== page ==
Not all hernias will require surgery, but when they lead to other chronic and worsening symptoms, robotic hernia repair surgery may be what you need.
Hernias develop when an internal organ pushes through a weak spot in your muscle or tissue. If left untreated, hernias can grow and lead to more serious complications, which is why it is important to seek treatment quickly.
Robotic hernia repair surgery, an increasingly common treatment option for hernias, is a minimally invasive procedure that makes a patient’s recovery simple and easy. General surgeons John Phu, MD, and Adeshola Fakulujo, MD, discuss how robotic hernia repair surgery works and what to expect.
What are the causes and health risks of a hernia?
There are several types of hernias, and while most are benign, it is important to get them treated for various reasons.
“A hernia can occur in the abdomen or groin when an organ or tissue bulges through a weakness in the abdominal wall,” explains Dr. Phu. “It usually presents as a noticeable bulge that can be pushed back in, and can grow over time.” Symptoms of hernias include, but are not limited to:
- Increased pain or numbness
- Pain while lifting
- A dull ache
- A growing bulge in the abdomen or groin
Hernias become more common as people age and their muscles become weaker. They are also more common in people who:
- Experience weight gain or obesity
- Become pregnant
- Have a family history of hernias
- Perform physically taxing movements, like heavy lifting or twisting
The risks of an untreated hernia are continued chronic pain, vomiting and strangulation of the intestines, which may become trapped in the hernia as it continues to grow. Some hernias cause emergencies like a bowel obstruction, and may require surgery.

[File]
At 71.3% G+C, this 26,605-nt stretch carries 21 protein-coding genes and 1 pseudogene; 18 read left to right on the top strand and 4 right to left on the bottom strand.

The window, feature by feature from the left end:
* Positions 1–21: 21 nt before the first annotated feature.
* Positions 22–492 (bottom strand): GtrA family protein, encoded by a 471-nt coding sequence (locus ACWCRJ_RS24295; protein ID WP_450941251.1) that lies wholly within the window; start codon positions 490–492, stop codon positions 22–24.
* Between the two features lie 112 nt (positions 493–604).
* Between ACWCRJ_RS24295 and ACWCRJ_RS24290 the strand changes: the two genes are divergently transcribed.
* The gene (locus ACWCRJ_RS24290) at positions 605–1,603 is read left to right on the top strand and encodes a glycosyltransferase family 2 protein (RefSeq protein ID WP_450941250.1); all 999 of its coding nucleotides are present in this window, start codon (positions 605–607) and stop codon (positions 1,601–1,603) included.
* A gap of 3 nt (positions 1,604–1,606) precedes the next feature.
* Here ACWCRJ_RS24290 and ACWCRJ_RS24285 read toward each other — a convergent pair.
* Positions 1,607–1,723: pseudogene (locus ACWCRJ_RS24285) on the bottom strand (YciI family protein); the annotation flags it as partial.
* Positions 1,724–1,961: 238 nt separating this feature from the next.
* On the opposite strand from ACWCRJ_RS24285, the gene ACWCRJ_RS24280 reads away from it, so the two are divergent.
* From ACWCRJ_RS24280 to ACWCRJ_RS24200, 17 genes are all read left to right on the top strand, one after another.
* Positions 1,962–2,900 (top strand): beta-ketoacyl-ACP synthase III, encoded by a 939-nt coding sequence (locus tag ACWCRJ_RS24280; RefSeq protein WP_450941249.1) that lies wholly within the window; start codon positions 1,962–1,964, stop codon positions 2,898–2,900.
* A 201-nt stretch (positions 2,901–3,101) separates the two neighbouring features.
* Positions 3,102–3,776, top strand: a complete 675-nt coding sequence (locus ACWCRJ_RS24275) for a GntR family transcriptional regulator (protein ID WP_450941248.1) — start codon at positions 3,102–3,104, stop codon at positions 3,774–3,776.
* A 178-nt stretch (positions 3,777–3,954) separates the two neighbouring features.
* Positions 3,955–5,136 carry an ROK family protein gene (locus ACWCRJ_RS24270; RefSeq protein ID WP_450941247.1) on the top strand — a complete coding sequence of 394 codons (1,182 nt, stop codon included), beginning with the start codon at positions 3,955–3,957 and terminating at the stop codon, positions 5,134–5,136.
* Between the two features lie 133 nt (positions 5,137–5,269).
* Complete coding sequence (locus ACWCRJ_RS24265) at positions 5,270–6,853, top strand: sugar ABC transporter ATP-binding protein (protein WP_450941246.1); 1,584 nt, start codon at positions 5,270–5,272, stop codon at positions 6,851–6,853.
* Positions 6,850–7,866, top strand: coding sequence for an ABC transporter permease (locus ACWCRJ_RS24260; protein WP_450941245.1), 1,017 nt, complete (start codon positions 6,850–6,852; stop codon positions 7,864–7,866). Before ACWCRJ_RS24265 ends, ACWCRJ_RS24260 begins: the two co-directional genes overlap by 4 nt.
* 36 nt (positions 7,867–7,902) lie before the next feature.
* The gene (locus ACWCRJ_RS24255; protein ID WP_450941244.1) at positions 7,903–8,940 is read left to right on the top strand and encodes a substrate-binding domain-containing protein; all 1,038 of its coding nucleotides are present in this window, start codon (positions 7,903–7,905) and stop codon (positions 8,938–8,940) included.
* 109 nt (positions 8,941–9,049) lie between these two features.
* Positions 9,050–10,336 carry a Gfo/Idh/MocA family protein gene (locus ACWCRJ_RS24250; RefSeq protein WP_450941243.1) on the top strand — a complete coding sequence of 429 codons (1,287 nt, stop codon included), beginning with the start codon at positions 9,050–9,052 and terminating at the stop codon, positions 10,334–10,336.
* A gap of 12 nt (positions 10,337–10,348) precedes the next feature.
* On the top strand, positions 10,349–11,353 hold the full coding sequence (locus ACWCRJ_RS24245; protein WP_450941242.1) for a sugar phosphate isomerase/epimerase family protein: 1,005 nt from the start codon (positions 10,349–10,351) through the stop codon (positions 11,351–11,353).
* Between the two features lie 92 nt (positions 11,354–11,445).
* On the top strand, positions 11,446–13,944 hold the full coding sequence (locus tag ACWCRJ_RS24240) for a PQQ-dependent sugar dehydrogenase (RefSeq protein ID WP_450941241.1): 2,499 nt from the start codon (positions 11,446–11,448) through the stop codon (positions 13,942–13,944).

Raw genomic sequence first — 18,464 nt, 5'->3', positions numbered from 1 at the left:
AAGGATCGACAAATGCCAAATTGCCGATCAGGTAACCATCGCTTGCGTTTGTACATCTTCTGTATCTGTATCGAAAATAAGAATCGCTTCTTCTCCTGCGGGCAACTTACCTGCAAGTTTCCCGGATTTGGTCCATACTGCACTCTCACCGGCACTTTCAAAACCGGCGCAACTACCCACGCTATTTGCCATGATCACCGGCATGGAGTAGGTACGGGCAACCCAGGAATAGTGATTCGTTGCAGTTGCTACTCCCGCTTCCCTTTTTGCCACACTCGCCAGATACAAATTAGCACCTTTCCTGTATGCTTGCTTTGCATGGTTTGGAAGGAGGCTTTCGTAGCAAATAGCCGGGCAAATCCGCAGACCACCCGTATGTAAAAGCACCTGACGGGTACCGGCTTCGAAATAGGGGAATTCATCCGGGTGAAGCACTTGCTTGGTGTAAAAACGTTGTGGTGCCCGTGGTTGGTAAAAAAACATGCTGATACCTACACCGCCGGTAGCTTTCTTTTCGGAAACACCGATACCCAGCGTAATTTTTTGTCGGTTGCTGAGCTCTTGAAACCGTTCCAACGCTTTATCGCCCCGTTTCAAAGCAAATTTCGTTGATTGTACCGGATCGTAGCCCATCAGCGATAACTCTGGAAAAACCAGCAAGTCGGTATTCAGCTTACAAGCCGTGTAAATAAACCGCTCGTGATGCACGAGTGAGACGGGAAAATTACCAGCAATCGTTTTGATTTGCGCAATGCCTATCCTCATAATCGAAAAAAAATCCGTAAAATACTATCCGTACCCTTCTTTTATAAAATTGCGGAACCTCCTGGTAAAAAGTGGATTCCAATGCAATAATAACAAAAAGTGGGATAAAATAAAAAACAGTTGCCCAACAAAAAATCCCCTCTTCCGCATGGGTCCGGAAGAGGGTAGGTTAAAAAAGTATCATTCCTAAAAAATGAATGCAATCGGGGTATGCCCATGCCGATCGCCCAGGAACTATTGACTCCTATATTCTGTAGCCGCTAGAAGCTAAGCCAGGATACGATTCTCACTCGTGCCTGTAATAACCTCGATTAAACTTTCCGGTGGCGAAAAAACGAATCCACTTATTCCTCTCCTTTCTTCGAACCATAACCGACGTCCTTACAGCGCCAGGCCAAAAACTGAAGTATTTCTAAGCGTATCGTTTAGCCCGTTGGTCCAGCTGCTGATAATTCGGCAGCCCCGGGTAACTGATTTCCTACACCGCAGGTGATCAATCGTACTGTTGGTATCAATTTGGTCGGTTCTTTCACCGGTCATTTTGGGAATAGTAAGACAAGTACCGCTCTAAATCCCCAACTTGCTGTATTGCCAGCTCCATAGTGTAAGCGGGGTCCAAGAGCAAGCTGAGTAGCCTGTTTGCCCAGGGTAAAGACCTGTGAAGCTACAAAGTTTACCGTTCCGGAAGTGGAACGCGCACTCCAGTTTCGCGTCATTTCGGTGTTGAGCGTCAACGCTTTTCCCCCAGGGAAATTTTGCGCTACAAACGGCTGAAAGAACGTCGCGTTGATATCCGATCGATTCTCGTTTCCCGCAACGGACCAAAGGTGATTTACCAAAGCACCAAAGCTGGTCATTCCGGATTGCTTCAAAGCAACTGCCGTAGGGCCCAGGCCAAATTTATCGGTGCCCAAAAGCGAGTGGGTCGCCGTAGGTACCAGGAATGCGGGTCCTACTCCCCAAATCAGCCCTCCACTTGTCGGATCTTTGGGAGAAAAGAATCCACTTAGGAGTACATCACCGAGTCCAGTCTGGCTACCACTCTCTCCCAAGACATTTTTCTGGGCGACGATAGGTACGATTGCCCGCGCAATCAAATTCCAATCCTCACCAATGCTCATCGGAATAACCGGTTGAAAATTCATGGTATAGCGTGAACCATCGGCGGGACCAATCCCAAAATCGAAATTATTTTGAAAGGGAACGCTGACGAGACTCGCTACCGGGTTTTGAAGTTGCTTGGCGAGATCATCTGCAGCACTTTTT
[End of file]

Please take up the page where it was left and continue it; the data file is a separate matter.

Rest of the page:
How can a hernia be repaired?
Hernias can be repaired with one of three types of surgery: open, laparoscopic and robotic. The type of surgery will depend on the size of the hernia and the patient’s health: “Hernia repair surgery is not a one-size-fits-all approach,” says Dr. Phu.
In an open procedure, the surgeon makes a long cut over the hernia to set the protruding tissue back in place. “Open surgery is the most invasive approach with the longest recovery, usually performed when a hernia has grown to a fairly large size or the patient has undergone hernia surgery previously,” says Dr. Fakulujo.
Laparoscopic and robotic surgery, however, are both minimally invasive and very commonly used. These two types of surgeries require three to four small incisions where surgical instruments are inserted and include a camera that magnifies the surgeon’s view of the procedure.
What are the benefits of robotic hernia repair surgery?
While laparoscopic surgery is performed by hand with the help of a two-dimensional camera, robotic surgery allows the surgeon to operate the instruments from a console using a three-dimensional camera. “The technology involved in robotic surgery is much more advanced,” says Dr. Fakulujo. “The three-dimensional camera is more refined than the camera used in laparoscopy. It gives the surgeon crystal clear vision with 3D depth, allowing for a much more precise surgery.”
Because robotic surgery is both precise and minimally invasive, it results in less pain, fewer complications and a quicker recovery time for the patient. Talk to your healthcare provider to find out if robotic hernia repair surgery is right for your condition.
[Main photo credit: iStock.com/PeopleImages]